A quick walk past the clubhouse brings you to the start of the back 9, and what is easily one of the best par-3's in the world, #10 - "Pulpit". Measuring 190 yards and with the backdrop of an enormous Westchester Country Estate, #10 is always the hole I look forward to the most. Tillinghast provides plenty of fairway for bouncing approaches, lay-ups and chipping area, but do not be fooled by all the short grass, no golfer is assured a safe route onto this putting surface. It is not uncommon for golfers to putt off this green, or hit from bunker to bunker, and any ball long of this green is dead. With eighteen of the most challenging approach shots in golf, #10 at Winged Foot West may be the greatest inland long iron approach in the world.

The rest of the course stretches back along the South side of the property to Griffen Ave, before turning back for #16-18. Holes #11, 14 and 15 certainly have the most interesting drives on the course. This section of the course plays through the most naturally interesting part of the property, Tillinghast took advantage and devised some of the best driving hazards on the course using the larger ground contours. #15, is remarkably similar to #15 at neighboring Quaker Ridge Golf Club, a more understated world class Tillinghast design no more than a pitching wedge across Griffen Ave from green-to-tee.

The enormous false front claiming any iron
not perfectly struck on #18

The final three hole stretch #16-18 all have three things in common, the trees act as major hazards on the left. Phil Mickleson made the dog-leg left #18 famous forever, but there are more unique design factors that go into #18. For the first time on the course Tillinghast chooses to guard with bunkers on only one side of the green, leaving a steep hillside to guard the right side of #18. With Tillinghast deciding that the right side wasn't in need of a bunker, its only fair to assume that any ball missing to the right of this green is bound to find a worse lie on the cut down hillside than in any other bunker on the course. The club most golfers play in for their approach shot is dramatically different from the long iron Tillinghast intended, but #18 still claimed the highest stroke average compared to par in the most recent Open.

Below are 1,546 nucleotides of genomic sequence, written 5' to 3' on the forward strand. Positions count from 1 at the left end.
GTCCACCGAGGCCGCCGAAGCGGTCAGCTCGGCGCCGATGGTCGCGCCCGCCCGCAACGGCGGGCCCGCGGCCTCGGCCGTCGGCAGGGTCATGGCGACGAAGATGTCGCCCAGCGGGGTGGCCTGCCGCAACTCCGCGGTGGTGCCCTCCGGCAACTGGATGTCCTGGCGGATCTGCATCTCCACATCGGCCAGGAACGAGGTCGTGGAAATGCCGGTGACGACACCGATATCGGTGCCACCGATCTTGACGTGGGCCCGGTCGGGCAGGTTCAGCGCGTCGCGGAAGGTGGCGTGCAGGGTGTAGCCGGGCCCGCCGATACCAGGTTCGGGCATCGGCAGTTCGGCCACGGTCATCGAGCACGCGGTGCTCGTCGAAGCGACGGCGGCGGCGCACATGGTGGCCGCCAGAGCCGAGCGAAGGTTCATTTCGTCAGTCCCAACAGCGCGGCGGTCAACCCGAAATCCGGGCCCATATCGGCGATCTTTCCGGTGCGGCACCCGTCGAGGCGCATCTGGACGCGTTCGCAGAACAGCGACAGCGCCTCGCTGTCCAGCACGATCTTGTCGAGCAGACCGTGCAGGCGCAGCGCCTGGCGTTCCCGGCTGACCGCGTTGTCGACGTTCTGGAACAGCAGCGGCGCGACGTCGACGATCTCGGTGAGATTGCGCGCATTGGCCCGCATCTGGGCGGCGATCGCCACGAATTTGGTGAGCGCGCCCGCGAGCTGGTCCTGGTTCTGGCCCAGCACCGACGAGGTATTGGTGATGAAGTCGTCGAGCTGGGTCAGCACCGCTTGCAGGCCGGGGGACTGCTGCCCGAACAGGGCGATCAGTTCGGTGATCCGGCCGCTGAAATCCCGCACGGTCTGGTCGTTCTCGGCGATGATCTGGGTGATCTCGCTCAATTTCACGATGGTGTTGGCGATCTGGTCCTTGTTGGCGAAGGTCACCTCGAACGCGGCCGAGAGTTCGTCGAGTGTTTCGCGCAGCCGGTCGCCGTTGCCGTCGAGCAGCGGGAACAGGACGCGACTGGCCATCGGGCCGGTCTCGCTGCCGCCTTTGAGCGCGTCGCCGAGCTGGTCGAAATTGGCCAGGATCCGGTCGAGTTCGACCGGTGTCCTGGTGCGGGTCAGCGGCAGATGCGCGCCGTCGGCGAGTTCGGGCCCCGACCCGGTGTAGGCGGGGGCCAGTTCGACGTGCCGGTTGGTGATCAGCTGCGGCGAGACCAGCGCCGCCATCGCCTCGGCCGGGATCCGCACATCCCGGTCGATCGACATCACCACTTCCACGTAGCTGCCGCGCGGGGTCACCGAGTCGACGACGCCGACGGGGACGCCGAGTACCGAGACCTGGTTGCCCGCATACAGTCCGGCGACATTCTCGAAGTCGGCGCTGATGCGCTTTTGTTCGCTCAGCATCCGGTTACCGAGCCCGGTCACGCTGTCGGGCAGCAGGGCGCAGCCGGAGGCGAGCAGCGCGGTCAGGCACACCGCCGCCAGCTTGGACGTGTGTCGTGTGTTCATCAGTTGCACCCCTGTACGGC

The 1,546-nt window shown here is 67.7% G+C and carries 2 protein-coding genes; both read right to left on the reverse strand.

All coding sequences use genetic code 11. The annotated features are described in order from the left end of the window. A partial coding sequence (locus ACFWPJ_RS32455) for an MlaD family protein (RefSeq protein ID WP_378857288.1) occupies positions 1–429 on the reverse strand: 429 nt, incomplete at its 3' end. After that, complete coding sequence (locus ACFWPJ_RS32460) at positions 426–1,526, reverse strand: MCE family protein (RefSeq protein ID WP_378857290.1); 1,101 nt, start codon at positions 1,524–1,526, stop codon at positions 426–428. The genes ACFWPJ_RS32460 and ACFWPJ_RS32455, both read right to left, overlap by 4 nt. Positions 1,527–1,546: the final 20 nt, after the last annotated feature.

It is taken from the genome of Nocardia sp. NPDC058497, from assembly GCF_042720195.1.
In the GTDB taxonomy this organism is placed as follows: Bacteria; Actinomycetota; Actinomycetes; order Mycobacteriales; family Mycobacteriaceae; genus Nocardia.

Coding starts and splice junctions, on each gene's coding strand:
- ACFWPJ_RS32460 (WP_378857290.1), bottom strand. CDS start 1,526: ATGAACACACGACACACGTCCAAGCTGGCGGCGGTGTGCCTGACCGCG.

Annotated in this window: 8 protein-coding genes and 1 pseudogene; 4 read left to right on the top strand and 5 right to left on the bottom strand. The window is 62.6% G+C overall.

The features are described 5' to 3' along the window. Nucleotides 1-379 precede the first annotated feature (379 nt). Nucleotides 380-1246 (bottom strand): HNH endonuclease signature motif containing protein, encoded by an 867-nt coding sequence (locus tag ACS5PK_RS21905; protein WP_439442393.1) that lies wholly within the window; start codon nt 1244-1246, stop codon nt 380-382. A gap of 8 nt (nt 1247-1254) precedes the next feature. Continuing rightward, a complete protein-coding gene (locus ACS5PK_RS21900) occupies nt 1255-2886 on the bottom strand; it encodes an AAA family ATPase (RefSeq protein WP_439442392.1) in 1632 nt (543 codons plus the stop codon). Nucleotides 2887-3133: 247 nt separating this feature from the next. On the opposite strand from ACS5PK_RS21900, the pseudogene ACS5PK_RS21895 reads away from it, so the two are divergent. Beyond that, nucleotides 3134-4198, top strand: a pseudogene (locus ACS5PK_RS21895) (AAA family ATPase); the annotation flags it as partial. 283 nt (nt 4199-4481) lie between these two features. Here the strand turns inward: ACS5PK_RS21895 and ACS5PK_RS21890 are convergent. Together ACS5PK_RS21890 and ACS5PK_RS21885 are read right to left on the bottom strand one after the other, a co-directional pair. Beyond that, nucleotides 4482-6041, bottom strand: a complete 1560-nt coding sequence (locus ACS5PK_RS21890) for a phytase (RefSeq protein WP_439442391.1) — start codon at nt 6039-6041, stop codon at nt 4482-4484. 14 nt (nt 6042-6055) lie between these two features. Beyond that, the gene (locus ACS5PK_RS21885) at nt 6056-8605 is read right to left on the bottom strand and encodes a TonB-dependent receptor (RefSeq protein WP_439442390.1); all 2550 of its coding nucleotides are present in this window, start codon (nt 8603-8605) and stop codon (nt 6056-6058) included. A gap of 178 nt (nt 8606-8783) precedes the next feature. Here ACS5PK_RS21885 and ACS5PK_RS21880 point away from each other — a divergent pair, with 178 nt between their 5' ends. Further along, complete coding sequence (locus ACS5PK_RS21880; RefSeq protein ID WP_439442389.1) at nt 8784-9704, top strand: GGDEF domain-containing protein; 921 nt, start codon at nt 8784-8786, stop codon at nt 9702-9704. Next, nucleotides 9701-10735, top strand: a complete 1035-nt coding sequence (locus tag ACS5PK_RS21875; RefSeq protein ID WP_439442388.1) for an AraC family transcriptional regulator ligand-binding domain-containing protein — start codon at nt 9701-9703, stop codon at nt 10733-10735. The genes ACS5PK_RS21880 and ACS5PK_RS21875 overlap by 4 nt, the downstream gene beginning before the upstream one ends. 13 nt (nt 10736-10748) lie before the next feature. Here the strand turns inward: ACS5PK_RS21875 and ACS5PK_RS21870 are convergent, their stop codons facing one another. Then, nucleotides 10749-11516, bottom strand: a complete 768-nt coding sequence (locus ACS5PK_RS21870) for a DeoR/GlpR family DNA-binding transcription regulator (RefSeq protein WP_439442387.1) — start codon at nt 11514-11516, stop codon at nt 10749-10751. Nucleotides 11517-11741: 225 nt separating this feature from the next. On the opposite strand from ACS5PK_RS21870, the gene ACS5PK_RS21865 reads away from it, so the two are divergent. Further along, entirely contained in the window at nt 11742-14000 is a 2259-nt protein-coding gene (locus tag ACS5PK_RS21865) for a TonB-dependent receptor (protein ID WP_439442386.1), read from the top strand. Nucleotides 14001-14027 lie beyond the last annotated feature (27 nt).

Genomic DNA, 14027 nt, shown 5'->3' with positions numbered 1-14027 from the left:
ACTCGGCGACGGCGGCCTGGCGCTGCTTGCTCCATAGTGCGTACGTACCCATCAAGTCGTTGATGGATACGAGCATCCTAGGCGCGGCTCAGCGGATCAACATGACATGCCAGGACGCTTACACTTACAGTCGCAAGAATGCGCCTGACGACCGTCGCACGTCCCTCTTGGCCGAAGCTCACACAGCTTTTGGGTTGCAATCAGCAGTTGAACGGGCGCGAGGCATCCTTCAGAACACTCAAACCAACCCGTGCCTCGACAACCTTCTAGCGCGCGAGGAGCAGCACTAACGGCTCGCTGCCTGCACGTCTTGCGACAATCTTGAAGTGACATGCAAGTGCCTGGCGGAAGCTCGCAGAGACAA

Bobby Jones #18 1929 US Open playoff victory

Overall Winged Foot West has clearly made its case amongst the best in the world, however I feel the par-5's are exactly world class. While the par-3's certainly make up for most of the long holes shortcomings, the maintenance practices the club employs and unassuming tee shots keep the West Course out of the 10's, A+'s or what I call the top-15 in the world, but not my much. Apparently Gil Hanse has been approached about becoming the architectural consultant for the club, this could lead to a change in the previous statements.

1 comment:

  1. Nice page, and I ask a favor, do you have the other green layouts somewhere that I can access them? I am recreating Winged Foot west for a golf game, and I could sure use these to help build the most accurate course possible. You will be credited as well. You can reach me at if you would be willing to help.